Assuming you have a variable with an instance of your component (see above), a programmatic API is available that allows you to control the precise behavior of your component on a frame-by-frame basis.


HaikuComponent

Manages the behavior of your component at the top level.

METHODS

.on(eventName: string, eventHandler: function) -> void

Listen for an event emitted by the instance. Events available are:

  • 'haikuComponentWillInitialize' - Before the instance constructor runs
  • 'haikuComponentDidInitialize' - After the instance constructor runs
  • 'haikuComponentDidMount' - When the instance is (re)added to the DOM
  • 'haikuComponentWillUnmount' - When the instance is removed from the DOM

.assignConfig(configObject: object) -> void

Dynamically reconfigure your component instance. Valid fields are the same as those that may be passed to embedded React components:

component.assignConfig({
  options: {
    seed: '{random}', // (String) - Random seed used for deterministic randomness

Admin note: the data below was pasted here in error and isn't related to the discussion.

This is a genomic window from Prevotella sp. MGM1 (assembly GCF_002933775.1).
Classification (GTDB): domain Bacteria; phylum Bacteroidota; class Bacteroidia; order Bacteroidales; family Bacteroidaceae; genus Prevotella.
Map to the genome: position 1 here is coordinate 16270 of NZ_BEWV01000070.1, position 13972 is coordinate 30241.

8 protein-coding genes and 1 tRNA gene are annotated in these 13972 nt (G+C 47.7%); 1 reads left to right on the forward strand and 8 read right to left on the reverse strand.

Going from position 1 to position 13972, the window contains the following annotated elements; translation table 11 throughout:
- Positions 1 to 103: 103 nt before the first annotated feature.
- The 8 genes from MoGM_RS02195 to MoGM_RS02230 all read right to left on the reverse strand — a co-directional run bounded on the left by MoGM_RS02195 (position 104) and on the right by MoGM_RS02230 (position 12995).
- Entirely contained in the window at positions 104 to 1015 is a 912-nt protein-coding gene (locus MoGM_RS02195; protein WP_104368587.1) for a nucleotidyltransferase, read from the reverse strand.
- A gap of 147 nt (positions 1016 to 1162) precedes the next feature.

autoplay: true, // (boolean) - Whether to start playing the animation immediately
    loop: true, // (boolean) - Whether to continuously loop the animation
    sizing: 'normal' // (String) - The sizing mode, either "cover" or "contain"
  },
  states: {
    clicks: { "value": 0 }  // Overrides (or sets) a state named "clicks"
  }
})

.getClock() -> HaikuClock

Returns an instance of the HaikuClock that manages time for this instance (see below).

.getTimeline(timelineName: string) -> HaikuTimeline

Returns an instance of the HaikuTimeline of the given name timelineName (see below).


HaikuClock

Manages the apparent progression of time in your component's context, including all of its descendants.

METHODS

.assignOptions(optionsObject: object) -> void

Configure the clock's internal options settings.